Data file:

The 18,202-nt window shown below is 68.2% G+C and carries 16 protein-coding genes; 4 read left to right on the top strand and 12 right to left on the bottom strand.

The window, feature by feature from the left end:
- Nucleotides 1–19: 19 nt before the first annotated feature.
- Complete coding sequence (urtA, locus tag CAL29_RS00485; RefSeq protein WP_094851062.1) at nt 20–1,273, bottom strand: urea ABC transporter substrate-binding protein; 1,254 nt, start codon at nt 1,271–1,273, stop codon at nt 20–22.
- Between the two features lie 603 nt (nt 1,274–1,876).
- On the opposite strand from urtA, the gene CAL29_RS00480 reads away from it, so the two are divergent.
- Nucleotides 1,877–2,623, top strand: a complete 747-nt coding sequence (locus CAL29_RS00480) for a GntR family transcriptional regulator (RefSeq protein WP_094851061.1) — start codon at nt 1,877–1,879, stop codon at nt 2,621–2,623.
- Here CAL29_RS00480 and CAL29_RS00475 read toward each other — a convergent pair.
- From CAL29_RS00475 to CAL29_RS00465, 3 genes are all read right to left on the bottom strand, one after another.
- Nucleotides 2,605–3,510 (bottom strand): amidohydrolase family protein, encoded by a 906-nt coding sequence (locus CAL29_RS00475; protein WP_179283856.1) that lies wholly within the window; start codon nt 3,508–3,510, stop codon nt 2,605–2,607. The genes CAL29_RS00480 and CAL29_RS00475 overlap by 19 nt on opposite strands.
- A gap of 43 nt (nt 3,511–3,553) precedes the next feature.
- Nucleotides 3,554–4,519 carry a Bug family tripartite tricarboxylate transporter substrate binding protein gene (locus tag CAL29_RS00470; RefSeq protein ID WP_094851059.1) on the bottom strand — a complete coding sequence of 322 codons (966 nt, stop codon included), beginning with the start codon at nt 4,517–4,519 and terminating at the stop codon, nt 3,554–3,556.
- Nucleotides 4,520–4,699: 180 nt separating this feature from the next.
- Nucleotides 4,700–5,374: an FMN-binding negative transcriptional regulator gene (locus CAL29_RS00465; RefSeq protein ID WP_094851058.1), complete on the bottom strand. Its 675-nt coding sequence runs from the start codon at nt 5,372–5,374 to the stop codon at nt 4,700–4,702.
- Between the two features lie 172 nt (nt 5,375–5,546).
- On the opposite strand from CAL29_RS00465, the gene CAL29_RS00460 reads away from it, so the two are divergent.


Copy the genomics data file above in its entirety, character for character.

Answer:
The 18,202-nt window shown below is 68.2% G+C and carries 16 protein-coding genes; 4 read left to right on the top strand and 12 right to left on the bottom strand.

The window, feature by feature from the left end:
- Nucleotides 1–19: 19 nt before the first annotated feature.
- Complete coding sequence (urtA, locus tag CAL29_RS00485; RefSeq protein WP_094851062.1) at nt 20–1,273, bottom strand: urea ABC transporter substrate-binding protein; 1,254 nt, start codon at nt 1,271–1,273, stop codon at nt 20–22.
- Between the two features lie 603 nt (nt 1,274–1,876).
- On the opposite strand from urtA, the gene CAL29_RS00480 reads away from it, so the two are divergent.
- Nucleotides 1,877–2,623, top strand: a complete 747-nt coding sequence (locus CAL29_RS00480) for a GntR family transcriptional regulator (RefSeq protein WP_094851061.1) — start codon at nt 1,877–1,879, stop codon at nt 2,621–2,623.
- Here CAL29_RS00480 and CAL29_RS00475 read toward each other — a convergent pair.
- From CAL29_RS00475 to CAL29_RS00465, 3 genes are all read right to left on the bottom strand, one after another.
- Nucleotides 2,605–3,510 (bottom strand): amidohydrolase family protein, encoded by a 906-nt coding sequence (locus CAL29_RS00475; protein WP_179283856.1) that lies wholly within the window; start codon nt 3,508–3,510, stop codon nt 2,605–2,607. The genes CAL29_RS00480 and CAL29_RS00475 overlap by 19 nt on opposite strands.
- A gap of 43 nt (nt 3,511–3,553) precedes the next feature.
- Nucleotides 3,554–4,519 carry a Bug family tripartite tricarboxylate transporter substrate binding protein gene (locus tag CAL29_RS00470; RefSeq protein ID WP_094851059.1) on the bottom strand — a complete coding sequence of 322 codons (966 nt, stop codon included), beginning with the start codon at nt 4,517–4,519 and terminating at the stop codon, nt 3,554–3,556.
- Nucleotides 4,520–4,699: 180 nt separating this feature from the next.
- Nucleotides 4,700–5,374: an FMN-binding negative transcriptional regulator gene (locus CAL29_RS00465; RefSeq protein ID WP_094851058.1), complete on the bottom strand. Its 675-nt coding sequence runs from the start codon at nt 5,372–5,374 to the stop codon at nt 4,700–4,702.
- Between the two features lie 172 nt (nt 5,375–5,546).
- On the opposite strand from CAL29_RS00465, the gene CAL29_RS00460 reads away from it, so the two are divergent.